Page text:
The District Attorney's office announced Friday that its investigation had found "systemic administrative and procedural issues which require immediate action," and recommended the county's Criminal Justice Advisory Committee address the issues. Efforts to reach District Attorney G. Michael Green for further comment no Friday were unsuccessful.
Whelan said he would look at terminating employees at the prison who were responsible for the unauthorized releases. So far, Whelan said, one clerk has been fired and two more disciplined.
He said he has asked the prison to determine the number of mistaken releases thus far this year.
Councilman Andy Lewis said that number would be made public at the end of the month. "What has happened is unacceptable and we have to get it right," he said.
The latest mistaken release came Tuesday, when Gary Tagland, 21, of Cherry Hill, was freed from the George W. Hill Correctional Facility, which run by a New Jersey-based company, Community Education Centers.
A company spokesman declined to take questions about Tagland's release or to say how many unauthorized releases had occurred during the company's tenure.
Whelan said CEC is hiring nine employees with law enforcement backgrounds to do the paperwork for Delaware County's 10,000-plus prisoner releases per year - work that till now was handled by clerks.
Prison Superintendent John Reilly Jr. did not return calls on Friday seeking comment. Assistant Superintendent Donna Mellon referred all calls to Reilly and then hung up on a reporter.
Tagland was supposed to be moved to a New Jersey jail where he serving time for robbery, according to Deputy District Attorney Daniel McDevitt. He was in Delaware County for a hearing on drug charges pending against him in Springfield Township just prior to his robbery arrest in Pennsauken.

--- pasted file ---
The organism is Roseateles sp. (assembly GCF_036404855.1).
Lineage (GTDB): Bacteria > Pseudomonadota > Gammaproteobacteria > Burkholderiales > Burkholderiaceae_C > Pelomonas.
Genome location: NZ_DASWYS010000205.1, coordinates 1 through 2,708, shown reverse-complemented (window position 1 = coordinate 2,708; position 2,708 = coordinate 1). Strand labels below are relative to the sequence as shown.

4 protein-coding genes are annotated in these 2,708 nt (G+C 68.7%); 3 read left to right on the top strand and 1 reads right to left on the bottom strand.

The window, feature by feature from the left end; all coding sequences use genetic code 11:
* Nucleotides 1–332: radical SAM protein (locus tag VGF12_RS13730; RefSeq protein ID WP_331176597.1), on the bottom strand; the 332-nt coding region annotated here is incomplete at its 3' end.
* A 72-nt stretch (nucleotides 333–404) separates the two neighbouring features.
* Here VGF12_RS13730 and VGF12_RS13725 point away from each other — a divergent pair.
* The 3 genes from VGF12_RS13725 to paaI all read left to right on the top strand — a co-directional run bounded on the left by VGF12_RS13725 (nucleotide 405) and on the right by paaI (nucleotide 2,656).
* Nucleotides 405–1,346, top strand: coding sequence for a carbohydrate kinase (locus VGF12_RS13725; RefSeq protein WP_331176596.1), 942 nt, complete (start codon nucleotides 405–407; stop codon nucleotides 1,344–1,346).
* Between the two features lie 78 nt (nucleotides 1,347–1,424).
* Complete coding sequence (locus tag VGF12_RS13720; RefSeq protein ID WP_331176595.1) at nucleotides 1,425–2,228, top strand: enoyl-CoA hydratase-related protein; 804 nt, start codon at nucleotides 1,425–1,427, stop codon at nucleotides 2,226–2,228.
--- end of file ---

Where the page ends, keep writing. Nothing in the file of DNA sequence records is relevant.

The district attorney's office notified the county by fax that Tagland needed to be sent back to New Jersey after completion of the Springfield Township case, said McDevitt.
"I can't tell you why he was released," he said.
Tagland was not gone long after his Tuesday release. He was taken into custody in New Jersey on Wednesday, said McDevitt.
The releases began drawing attention in June when officials announced that a murder suspect, Taaqi "Fame" Brown, had been mistakenly freed after being confused with another prisoner. He turned himself in the next day.
In July two more inmates - one accused of robbery, the other convicted of gun charges - were let go due to paperwork errors. David Jeffrey Wilson, 19, of Chester, is still at large, McDevitt said.
In May, a former inmate said she was mistakenly released even though she told prison guards she still had time to serve.
Contact staff writer Mari A. Schaefer at 610-892-9149 or firstname.lastname@example.org.